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This is my specific problem I need to solve (But my question is different, so please read on even if you don't know what fail2ban is):

I'm trying to use fail2ban on a linux server to ban brute force attacks on multiple services (ssh, dovecot, apache, postfix, ...). Now I stumbled over the problem that fail2ban seems to execute multiple iptables commands at the same time (with threads in Python) and this fails pretty often (Especially on startup) where iptables returns "Resource temporarily unavailable." errors.

I want to workaround these problems by "synchronizing" calls to iptables. I'm searching for a program which creates some mutex/lock file and only if this file could be created then it starts the real command and removes the mutex file after the command has finished. If the mutex file is already there then the program waits until the mutex file is gone and then tries to aquire it.

With such a command I could configure the iptables-actions in fail2ban to wait for each other so they don't execute at the same time.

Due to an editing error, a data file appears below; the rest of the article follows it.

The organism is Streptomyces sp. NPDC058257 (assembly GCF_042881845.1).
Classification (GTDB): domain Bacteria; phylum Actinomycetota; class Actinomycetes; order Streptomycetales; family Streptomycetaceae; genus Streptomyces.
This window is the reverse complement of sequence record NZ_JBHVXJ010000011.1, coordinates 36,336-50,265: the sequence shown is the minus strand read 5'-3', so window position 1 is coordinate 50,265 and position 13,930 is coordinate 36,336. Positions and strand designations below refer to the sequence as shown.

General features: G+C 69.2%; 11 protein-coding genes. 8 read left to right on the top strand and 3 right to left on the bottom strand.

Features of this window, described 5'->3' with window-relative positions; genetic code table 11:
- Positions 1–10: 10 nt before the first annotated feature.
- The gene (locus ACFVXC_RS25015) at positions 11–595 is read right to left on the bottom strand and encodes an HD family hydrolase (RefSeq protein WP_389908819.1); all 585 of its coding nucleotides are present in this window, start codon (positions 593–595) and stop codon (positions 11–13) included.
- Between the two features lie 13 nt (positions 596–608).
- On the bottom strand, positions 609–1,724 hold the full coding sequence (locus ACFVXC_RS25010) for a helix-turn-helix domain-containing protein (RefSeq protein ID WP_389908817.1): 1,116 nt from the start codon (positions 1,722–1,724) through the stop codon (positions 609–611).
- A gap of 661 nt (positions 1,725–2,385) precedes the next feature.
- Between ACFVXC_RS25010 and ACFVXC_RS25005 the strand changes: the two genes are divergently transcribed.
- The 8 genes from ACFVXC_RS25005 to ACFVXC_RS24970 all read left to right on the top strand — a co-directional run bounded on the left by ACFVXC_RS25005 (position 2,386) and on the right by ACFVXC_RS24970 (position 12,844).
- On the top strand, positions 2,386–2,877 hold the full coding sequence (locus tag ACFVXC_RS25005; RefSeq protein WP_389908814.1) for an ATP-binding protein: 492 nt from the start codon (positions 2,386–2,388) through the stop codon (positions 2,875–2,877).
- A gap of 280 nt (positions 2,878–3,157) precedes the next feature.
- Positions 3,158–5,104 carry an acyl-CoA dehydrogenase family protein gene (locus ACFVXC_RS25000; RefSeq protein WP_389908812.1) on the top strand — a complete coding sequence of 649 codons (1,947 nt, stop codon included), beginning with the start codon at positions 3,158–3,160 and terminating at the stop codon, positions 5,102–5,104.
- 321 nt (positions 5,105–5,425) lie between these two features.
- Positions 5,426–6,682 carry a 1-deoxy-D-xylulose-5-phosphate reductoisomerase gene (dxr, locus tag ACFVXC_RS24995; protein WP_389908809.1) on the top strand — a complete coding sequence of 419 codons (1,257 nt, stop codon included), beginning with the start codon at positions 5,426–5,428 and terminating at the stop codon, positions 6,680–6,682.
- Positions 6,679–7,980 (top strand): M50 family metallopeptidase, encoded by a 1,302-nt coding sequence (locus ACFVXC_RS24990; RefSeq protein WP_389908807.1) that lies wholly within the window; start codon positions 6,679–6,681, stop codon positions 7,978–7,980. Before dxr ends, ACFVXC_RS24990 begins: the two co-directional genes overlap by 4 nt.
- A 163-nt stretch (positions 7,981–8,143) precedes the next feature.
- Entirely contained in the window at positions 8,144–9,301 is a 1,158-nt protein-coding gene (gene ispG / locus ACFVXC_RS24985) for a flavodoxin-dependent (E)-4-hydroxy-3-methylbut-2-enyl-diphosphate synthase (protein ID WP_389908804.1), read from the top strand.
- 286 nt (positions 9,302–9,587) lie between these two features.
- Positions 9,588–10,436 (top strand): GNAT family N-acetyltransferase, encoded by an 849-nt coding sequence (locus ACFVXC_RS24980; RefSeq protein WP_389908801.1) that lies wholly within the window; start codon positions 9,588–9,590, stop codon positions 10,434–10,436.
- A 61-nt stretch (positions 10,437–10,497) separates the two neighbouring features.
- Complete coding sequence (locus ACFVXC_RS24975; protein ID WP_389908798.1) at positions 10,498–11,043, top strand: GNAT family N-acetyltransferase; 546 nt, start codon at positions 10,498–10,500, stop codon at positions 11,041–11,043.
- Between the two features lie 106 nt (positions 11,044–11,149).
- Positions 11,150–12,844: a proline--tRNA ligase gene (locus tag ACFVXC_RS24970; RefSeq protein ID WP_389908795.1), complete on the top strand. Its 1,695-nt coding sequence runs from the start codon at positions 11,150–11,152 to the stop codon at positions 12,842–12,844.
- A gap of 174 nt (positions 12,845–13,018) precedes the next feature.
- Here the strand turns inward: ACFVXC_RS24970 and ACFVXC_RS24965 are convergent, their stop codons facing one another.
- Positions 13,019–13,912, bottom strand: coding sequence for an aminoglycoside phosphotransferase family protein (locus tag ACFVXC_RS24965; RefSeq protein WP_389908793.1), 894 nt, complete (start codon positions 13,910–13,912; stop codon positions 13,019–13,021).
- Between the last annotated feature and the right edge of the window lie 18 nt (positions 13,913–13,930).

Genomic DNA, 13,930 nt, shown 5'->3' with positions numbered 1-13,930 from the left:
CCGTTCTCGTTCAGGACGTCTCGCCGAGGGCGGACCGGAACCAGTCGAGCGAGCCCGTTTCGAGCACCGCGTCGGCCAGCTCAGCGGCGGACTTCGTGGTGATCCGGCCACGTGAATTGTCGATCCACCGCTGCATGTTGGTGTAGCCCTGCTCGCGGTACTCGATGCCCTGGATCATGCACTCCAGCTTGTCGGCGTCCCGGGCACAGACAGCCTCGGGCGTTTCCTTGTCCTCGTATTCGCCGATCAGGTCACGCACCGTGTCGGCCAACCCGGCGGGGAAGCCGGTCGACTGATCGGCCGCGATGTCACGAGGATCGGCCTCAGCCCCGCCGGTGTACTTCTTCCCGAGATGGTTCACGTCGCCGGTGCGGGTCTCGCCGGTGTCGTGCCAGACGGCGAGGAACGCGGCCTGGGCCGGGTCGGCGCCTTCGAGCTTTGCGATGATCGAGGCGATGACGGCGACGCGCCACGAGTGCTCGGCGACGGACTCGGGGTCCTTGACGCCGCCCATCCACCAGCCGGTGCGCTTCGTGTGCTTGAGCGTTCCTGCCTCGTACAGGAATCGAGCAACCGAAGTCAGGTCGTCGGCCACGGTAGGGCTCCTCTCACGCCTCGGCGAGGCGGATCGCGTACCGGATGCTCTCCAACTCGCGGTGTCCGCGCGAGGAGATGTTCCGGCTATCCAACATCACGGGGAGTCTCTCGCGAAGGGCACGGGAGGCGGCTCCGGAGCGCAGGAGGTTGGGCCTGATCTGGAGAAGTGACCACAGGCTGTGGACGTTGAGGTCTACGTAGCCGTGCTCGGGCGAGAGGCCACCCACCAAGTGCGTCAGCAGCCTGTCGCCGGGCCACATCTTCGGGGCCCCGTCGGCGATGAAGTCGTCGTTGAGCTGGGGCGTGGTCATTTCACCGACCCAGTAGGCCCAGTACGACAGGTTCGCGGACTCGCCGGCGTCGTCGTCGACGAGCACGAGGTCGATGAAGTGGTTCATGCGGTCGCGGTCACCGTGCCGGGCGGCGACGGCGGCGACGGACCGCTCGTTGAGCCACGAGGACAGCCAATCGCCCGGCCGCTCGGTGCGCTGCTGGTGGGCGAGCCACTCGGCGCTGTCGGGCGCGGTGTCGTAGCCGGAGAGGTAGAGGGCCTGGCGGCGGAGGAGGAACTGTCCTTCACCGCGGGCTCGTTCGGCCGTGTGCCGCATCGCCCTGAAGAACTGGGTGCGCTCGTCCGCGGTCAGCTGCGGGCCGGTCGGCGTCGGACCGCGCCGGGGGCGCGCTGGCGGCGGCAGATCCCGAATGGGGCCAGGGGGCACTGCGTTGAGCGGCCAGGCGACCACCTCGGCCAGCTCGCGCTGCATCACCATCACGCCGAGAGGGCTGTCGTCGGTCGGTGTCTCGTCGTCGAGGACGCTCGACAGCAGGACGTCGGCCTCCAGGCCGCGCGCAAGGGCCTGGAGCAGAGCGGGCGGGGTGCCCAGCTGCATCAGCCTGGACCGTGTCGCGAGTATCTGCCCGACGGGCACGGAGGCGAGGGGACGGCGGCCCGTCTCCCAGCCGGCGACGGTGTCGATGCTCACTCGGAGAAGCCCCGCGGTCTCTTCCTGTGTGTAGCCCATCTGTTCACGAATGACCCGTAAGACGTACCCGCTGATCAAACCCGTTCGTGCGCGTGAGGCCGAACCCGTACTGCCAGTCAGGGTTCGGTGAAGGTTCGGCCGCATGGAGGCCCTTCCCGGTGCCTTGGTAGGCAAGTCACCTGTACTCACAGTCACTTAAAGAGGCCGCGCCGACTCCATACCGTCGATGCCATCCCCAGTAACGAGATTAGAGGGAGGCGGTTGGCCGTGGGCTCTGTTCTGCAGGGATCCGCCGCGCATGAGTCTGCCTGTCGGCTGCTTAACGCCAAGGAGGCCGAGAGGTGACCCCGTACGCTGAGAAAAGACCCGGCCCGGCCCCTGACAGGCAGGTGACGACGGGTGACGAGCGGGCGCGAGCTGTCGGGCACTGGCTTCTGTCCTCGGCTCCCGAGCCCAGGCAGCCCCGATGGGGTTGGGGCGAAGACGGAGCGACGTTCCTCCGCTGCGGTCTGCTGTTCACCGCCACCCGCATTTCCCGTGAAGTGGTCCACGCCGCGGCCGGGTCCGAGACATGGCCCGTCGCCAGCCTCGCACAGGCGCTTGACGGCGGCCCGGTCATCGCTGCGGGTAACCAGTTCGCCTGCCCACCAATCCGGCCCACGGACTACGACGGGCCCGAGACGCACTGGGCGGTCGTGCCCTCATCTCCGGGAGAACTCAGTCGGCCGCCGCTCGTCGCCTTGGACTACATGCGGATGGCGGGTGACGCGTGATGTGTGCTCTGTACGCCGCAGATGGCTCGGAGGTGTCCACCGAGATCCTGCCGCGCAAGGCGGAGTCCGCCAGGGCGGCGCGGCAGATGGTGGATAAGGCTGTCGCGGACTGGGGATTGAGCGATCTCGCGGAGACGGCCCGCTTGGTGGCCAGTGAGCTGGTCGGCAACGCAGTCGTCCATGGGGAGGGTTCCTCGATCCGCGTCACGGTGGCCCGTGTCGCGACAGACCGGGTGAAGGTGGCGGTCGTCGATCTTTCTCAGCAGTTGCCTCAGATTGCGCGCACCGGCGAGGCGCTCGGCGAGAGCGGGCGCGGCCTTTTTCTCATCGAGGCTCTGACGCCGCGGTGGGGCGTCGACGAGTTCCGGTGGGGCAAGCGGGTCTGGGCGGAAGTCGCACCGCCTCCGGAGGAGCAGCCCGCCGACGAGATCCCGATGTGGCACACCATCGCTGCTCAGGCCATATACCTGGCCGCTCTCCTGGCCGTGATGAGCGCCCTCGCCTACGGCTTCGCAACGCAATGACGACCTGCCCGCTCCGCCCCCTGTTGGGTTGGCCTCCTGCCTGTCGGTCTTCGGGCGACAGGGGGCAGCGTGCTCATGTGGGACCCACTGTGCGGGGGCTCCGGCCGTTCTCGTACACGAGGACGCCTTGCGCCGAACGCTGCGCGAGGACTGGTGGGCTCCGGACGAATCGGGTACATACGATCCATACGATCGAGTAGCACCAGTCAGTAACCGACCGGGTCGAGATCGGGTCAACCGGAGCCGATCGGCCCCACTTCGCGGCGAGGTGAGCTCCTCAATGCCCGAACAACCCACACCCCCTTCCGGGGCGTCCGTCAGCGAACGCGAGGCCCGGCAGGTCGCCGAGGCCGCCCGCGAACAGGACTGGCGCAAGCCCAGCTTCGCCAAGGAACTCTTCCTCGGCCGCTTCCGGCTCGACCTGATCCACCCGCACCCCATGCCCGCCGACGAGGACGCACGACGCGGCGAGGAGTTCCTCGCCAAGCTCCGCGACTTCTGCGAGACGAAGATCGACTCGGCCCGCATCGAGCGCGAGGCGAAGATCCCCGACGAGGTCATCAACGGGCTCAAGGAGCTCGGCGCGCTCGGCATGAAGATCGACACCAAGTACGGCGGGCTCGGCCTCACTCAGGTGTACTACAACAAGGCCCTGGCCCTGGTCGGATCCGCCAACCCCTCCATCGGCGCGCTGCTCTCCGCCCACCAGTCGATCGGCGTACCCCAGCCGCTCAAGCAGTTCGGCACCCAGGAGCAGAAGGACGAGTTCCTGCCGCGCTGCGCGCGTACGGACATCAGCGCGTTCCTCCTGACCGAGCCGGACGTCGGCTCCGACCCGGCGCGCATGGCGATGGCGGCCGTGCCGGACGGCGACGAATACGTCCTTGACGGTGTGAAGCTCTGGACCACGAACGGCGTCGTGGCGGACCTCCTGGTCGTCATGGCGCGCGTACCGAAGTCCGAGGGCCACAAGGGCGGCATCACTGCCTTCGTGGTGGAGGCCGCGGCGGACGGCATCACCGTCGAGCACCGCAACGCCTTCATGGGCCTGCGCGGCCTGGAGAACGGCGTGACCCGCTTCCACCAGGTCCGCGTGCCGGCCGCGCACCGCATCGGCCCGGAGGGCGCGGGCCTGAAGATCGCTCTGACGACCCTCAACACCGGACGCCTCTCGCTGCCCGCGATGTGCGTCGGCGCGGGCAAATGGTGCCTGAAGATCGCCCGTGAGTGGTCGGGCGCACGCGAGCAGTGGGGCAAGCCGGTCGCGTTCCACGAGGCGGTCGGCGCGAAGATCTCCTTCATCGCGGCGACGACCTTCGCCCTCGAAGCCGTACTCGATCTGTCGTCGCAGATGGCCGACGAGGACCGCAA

I'm pretty sure there is already such a program out there so I don't have to write this on my own. But so far I haven't found it.

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can you not just make fail2ban call a script that runs the iptables command, and put a random sleep time of 1-5 seconds into the script ? – Sirex Sep 13 '11 at 9:43
@Sirex: That wouldn't be reliable, but you could expand your idea so that the script checks if it can work, and if not, delays a random time and try again, repeated until success. – Sven Sep 13 '11 at 9:47
well, i've had success with similar situations where rate limiting comes in by splaying the hits over a period with a random sleep amount. It'd need a little error checking etc, but it should work. Users own flock answer is better though. should have thought of that really ;-p random sleeps works better for multiple clients talking to one server. – Sirex Sep 13 '11 at 12:11
up vote 6 down vote accepted

Found it myself. The command I was looking for is called flock. I was able to solve my problem by wrapping all iptables calls in /etc/fail2ban/action.d/iptables-multiport.conf like this:

flock /var/lock/fail2ban -c "iptables -N fail2ban-<name>"

Now fail2ban starts correctly every time.

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Adding a wait timeout might be a good idea. – symcbean Sep 13 '11 at 12:13

From what i could make out , using flock is the most scalable way , especially when you are working in a bash script where you have a very limited range of builtin functions to fall back on. kayahr's answer really saved a lot of time for me since I was having the same problem running iptables commands in parallel.

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